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Abstract:We establish an equivalence between a family of adversarial training problems for non-parametric binary classification and a family of regularized risk minimization problems where the regularizer is a nonlocal perimeter functional. The resulting regularized risk minimization problems admit exact convex relaxations of the type $L^1+$ (nonlocal) $\operatorname{TV}$, a form frequently studied in image analysis and graph-based learning. A rich geometric structure is revealed by this reformulation which in turn allows us to establish a series of properties of optimal solutions of the original problem, including the existence of minimal and maximal solutions (interpreted in a suitable sense), and the existence of regular solutions (also interpreted in a suitable sense). In addition, we highlight how the connection between adversarial training and perimeter minimization problems provides a novel, directly interpretable, statistical motivation for a family of regularized risk minimization problems involving perimeter/total variation. The majority of our theoretical results are independent of the distance used to define adversarial attacks.

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Abstract:Lipschitz learning is a graph-based semi-supervised learning method where one extends labels from a labeled to an unlabeled data set by solving the infinity Laplace equation on a weighted graph. In this work we prove uniform convergence rates for solutions of the graph infinity Laplace equation as the number of vertices grows to infinity. Their continuum limits are absolutely minimizing Lipschitz extensions with respect to the geodesic metric of the domain where the graph vertices are sampled from. We work under very general assumptions on the graph weights, the set of labeled vertices, and the continuum domain. Our main contribution is that we obtain quantitative convergence rates even for very sparsely connected graphs, as they typically appear in applications like semi-supervised learning. In particular, our framework allows for graph bandwidths down to the connectivity radius. For proving this we first show a quantitative convergence statement for graph distance functions to geodesic distance functions in the continuum. Using the "comparison with distance functions" principle, we can pass these convergence statements to infinity harmonic functions and absolutely minimizing Lipschitz extensions.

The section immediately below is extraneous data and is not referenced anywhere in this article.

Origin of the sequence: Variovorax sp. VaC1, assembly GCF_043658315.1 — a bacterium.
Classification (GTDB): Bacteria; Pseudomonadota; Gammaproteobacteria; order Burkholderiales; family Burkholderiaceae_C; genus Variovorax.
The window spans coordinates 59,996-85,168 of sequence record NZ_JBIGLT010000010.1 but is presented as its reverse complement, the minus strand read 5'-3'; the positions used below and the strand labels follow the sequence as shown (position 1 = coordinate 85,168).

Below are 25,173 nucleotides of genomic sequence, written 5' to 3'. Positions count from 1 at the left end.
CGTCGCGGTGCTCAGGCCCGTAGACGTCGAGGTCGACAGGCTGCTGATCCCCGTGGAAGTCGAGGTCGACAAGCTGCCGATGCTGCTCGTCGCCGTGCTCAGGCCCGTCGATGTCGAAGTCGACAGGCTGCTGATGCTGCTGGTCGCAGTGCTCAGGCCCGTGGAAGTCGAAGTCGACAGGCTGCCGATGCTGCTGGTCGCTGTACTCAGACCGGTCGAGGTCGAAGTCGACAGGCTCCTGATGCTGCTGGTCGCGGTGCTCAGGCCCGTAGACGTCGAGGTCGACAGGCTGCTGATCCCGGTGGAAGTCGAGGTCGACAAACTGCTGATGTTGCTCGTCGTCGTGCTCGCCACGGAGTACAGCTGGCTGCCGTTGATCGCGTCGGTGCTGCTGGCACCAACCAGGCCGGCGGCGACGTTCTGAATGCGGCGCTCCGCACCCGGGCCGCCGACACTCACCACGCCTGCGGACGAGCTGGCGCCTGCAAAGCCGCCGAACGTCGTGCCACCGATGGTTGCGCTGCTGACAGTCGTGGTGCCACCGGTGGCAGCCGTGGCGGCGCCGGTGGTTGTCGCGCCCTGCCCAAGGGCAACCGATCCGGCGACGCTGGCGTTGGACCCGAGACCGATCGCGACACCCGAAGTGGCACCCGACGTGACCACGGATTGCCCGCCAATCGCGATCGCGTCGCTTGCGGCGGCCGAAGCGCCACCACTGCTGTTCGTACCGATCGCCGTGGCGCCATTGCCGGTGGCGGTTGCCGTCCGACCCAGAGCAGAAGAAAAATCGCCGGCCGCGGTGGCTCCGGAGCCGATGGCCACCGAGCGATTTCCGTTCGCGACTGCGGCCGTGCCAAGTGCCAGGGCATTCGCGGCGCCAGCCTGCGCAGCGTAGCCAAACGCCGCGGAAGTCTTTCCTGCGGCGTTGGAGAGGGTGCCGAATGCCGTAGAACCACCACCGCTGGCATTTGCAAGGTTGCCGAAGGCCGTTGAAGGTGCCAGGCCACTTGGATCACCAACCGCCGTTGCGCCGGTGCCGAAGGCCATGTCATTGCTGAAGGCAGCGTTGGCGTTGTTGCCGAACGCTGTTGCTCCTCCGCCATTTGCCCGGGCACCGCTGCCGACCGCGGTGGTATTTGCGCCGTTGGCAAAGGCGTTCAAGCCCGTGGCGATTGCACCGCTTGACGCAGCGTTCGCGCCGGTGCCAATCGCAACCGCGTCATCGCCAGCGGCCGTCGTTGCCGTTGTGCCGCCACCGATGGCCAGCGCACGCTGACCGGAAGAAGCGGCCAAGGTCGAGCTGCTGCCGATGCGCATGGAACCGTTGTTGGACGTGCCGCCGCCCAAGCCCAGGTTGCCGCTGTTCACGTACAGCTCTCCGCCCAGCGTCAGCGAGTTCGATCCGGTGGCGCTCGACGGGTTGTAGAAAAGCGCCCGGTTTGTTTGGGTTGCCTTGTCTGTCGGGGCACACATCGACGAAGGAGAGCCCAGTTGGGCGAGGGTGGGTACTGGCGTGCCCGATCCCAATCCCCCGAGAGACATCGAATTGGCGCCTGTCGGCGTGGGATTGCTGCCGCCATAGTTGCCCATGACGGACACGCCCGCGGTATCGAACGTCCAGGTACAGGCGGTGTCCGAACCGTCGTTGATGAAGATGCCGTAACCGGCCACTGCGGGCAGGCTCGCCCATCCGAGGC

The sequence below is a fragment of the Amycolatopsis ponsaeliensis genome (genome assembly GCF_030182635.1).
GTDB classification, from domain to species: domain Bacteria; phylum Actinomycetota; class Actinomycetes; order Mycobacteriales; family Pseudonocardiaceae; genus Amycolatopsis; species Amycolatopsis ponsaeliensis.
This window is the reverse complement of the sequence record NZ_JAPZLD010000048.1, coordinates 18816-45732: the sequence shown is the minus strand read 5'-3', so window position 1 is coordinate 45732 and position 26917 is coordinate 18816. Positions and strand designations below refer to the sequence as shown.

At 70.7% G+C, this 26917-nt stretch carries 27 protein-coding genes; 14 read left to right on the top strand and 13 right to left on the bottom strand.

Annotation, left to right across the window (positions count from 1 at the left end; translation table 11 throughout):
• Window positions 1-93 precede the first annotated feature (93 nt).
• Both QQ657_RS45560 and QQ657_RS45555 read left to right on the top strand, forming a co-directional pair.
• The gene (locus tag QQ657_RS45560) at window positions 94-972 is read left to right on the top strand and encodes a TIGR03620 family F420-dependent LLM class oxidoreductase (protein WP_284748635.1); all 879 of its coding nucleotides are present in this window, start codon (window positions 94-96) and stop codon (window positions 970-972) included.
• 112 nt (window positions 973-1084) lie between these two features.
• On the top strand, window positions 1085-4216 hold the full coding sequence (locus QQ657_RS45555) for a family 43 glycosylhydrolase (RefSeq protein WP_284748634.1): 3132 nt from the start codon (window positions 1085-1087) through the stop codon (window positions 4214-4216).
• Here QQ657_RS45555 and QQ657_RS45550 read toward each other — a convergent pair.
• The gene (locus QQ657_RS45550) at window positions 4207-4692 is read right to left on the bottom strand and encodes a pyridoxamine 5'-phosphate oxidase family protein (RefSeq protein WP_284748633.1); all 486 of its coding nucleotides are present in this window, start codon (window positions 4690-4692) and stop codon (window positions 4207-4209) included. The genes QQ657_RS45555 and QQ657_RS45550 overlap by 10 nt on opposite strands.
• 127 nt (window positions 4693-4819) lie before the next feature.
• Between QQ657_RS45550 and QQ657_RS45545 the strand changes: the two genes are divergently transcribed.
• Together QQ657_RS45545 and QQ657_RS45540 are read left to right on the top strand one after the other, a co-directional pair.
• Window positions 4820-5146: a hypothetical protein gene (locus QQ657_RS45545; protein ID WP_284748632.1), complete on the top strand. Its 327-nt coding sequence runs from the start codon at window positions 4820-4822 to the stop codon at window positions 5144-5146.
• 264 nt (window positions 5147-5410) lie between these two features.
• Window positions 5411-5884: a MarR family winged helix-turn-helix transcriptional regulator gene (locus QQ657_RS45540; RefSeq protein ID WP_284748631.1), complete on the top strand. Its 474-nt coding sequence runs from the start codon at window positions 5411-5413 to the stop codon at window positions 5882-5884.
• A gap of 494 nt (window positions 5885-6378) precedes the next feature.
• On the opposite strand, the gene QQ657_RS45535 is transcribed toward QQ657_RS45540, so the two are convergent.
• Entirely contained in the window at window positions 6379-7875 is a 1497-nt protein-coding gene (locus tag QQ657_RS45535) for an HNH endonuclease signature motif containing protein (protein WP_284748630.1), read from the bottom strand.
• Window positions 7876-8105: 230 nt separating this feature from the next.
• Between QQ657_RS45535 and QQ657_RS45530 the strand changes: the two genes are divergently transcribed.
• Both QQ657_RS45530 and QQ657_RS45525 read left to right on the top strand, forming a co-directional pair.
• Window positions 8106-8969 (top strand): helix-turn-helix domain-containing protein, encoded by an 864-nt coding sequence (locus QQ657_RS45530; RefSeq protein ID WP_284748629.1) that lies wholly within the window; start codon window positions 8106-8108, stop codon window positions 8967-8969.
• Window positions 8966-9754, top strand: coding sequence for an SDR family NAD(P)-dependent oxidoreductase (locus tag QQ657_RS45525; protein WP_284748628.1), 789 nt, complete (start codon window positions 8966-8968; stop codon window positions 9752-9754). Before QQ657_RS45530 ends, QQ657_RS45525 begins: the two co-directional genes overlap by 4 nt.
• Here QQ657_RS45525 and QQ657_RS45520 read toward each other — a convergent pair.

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Abstract:We propose a novel strategy for Neural Architecture Search (NAS) based on Bregman iterations. Starting from a sparse neural network our gradient-based one-shot algorithm gradually adds relevant parameters in an inverse scale space manner. This allows the network to choose the best architecture in the search space which makes it well-designed for a given task, e.g., by adding neurons or skip connections. We demonstrate that using our approach one can unveil, for instance, residual autoencoders for denoising, deblurring, and classification tasks. Code is available at https://github.com/TimRoith/BregmanLearning.

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Abstract:We propose a learning framework based on stochastic Bregman iterations to train sparse neural networks with an inverse scale space approach. We derive a baseline algorithm called LinBreg, an accelerated version using momentum, and AdaBreg, which is a Bregmanized generalization of the Adam algorithm. In contrast to established methods for sparse training the proposed family of algorithms constitutes a regrowth strategy for neural networks that is solely optimization-based without additional heuristics. Our Bregman learning framework starts the training with very few initial parameters, successively adding only significant ones to obtain a sparse and expressive network. The proposed approach is extremely easy and efficient, yet supported by the rich mathematical theory of inverse scale space methods. We derive a statistically profound sparse parameter initialization strategy and provide a rigorous stochastic convergence analysis of the loss decay and additional convergence proofs in the convex regime. Using only 3.4% of the parameters of ResNet-18 we achieve 90.2% test accuracy on CIFAR-10, compared to 93.6% using the dense network. Our algorithm also unveils an autoencoder architecture for a denoising task. The proposed framework also has a huge potential for integrating sparse backpropagation and resource-friendly training.

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Abstract:Despite the large success of deep neural networks (DNN) in recent years, most neural networks still lack mathematical guarantees in terms of stability. For instance, DNNs are vulnerable to small or even imperceptible input perturbations, so called adversarial examples, that can cause false predictions. This instability can have severe consequences in applications which influence the health and safety of humans, e.g., biomedical imaging or autonomous driving. While bounding the Lipschitz constant of a neural network improves stability, most methods rely on restricting the Lipschitz constants of each layer which gives a poor bound for the actual Lipschitz constant. In this paper we investigate a variational regularization method named CLIP for controlling the Lipschitz constant of a neural network, which can easily be integrated into the training procedure. We mathematically analyze the proposed model, in particular discussing the impact of the chosen regularization parameter on the output of the network. Finally, we numerically evaluate our method on both a nonlinear regression problem and the MNIST and Fashion-MNIST classification databases, and compare our results with a weight regularization approach.